being the Berlin, Textile Museum and Cairo carpet and the Clark carpet offered here, see Ellis, ibid., p. 19.
All of the sickle leaves in these carpets are internally decorated with a variety of flowering vines and in many cases
they are split in two colors along the vein of the leaf. In the Clark carpet the sickle leaves are split, with a smaller leaf
of a different color sprouting from the long leaf and curling in the opposite direction. The Brown and Gulbenkian carpet
have some of these extra leaves, however not to the extent of the Clark carpet. Other distinctive features of the Clark
carpet are the pair of cypress trees and the pair of shield-like light blue palmettes at right angles to the trees, the fanlike
blossoms at the base of the trees and the pair of coiled, stylized blue and white cloudbands which also demark a
slight shift in the design to the central vertical axis of the carpet. These bold, rotund cloudbands are found in other
‘vase’-technique carpets, for examples the Sarre/Berlin fragment and two fragments in the Musée des Tissus, Lyon,
see Roland Gilles, et al., Le Ciel dans un Tapis, Paris, 2004, pls. 50 and 51, pp. 184-187.
The pair of tall, elegant cypress trees in the Clark carpet are more uncommon on sickle design ‘vase’ technique
carpets, appearing on two fragments from the same carpet now split between The Burrell collection, Glasgow Art
Gallery and the Victoria and Albert Museum, London, see Beattie, op.cit., nos. 18 and 19, pp. 52-53. Similar pairs of
cypress trees appear in other important Safavid carpets such as the Schwarzenberg ‘Paradise Park’ carpet, now in
the Museum of Islamic Art, Doha, Qatar as well as the 'Coronation' carpet, in the Los Angeles County Museum of Art,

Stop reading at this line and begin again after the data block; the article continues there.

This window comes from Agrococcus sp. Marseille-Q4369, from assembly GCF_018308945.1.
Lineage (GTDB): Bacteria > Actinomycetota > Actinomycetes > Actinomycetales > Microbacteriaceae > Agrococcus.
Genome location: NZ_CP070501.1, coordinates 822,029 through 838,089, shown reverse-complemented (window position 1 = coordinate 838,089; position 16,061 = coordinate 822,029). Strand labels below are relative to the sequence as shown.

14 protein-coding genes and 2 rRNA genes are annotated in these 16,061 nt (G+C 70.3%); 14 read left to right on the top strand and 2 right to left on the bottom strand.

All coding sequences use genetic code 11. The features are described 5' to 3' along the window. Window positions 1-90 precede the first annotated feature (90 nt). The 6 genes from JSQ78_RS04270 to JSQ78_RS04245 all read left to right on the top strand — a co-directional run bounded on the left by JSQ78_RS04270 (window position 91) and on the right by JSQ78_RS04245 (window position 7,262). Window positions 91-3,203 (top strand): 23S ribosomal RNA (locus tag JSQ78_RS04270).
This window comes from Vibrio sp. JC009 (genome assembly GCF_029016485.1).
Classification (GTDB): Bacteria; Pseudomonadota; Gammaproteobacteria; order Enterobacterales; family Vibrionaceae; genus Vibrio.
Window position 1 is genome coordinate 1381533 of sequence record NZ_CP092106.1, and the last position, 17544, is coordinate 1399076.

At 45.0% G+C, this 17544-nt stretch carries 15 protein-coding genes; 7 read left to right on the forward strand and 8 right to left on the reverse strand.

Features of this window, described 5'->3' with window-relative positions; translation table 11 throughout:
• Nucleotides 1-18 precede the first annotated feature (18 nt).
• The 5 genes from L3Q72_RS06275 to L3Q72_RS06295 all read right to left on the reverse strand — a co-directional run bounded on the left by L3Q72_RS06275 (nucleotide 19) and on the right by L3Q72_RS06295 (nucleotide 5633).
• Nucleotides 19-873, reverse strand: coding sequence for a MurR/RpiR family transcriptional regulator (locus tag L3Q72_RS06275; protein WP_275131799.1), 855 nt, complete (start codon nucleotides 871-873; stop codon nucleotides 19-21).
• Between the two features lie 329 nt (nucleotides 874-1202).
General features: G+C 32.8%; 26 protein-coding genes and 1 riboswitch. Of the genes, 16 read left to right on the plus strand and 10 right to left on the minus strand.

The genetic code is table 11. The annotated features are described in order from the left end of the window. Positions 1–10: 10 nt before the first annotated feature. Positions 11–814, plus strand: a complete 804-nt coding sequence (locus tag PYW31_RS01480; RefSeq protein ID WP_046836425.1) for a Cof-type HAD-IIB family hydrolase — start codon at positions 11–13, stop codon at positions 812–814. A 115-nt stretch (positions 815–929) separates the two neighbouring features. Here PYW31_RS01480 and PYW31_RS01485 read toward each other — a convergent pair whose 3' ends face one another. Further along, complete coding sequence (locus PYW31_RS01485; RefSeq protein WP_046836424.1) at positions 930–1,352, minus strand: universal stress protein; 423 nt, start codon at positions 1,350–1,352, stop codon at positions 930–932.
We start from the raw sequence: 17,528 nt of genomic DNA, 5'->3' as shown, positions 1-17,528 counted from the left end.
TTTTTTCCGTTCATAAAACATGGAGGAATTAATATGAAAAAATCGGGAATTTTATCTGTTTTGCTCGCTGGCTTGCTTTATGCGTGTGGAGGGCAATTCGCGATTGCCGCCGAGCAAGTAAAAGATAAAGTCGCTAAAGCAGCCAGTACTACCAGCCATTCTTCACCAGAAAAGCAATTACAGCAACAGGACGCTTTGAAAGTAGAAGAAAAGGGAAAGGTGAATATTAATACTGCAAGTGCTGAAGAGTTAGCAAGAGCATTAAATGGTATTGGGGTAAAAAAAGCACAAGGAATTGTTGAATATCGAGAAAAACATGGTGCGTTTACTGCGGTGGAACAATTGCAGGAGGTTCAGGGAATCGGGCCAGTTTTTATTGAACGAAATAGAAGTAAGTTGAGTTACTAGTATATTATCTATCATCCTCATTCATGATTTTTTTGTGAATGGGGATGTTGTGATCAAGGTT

see respectively Michael Franses, “Persian Classical Carpets,” Hali, no. 155, p. 10 and Linda Kamaroff, "The
Coronation Carpet," Hali, no. 162, fig. 2, p. 47. Cypress trees have long been revered by the Persians. They are
indigenous to the area and have longevity, leading to them becoming a symbol of immortality, and to their choice as
a symbol for the Zoroastrian god Mithra, see Susan Day, “The Tree of Life: A Universal Symbol,” Oriental Carpet and
Textile Studies VI, Milan, 1999, p. 11.
Trees have been used by man as symbols of life, paradise and the cosmic universe from earliest times to the present,
see Day, ibid, pp. 1-13. Since Cyrus the Great built the large garden he called his ‘Paradise Park’ around 540 B.C.,
Persian (Iranian) artists and authors have been depicting and writing about gardens as a paradise ever since, see Franses,
op.cit., p. 7. A favored composition for carpets therefore became the paradise garden with its depiction taking various
forms from the ‘Paradise Park’ carpets, to the bird’s eye view ‘Garden’ carpets, to the ‘vase’-technique carpets filled
with stylized floral motifs and flowering shrubs. The Clark carpet with its abundance of trees and branches issuing
ripe fruits and a myriad of flowering blossoms is the essence of a garden paradise.
A distinct characteristic of the ‘vase’ technique group of carpets is their vivid color range and the highly sophisticated
juxtaposition of these colors. In the earliest ‘vase’ carpets, including the Clark carpet, the design is also resplendent in
its variety of floral elements and in their differing sizes. Here, the dynamic combination of design and color keep the
eye moving over the surface of the carpet . The Clark sickle-leaf carpet also engages our imagination and we are
invited into a world of great splendor and abundance by a tour de force of Safavid weaving.
Watch video: The Clark Sickle-Leaf Carpet's Dramatic Details: Mary Jo Otsea discusses the complex design and vibrant history of this red carpet, which has entranced scholars and collectors for decades.
Contact us for more information about this rug
Contact us for more information about this rug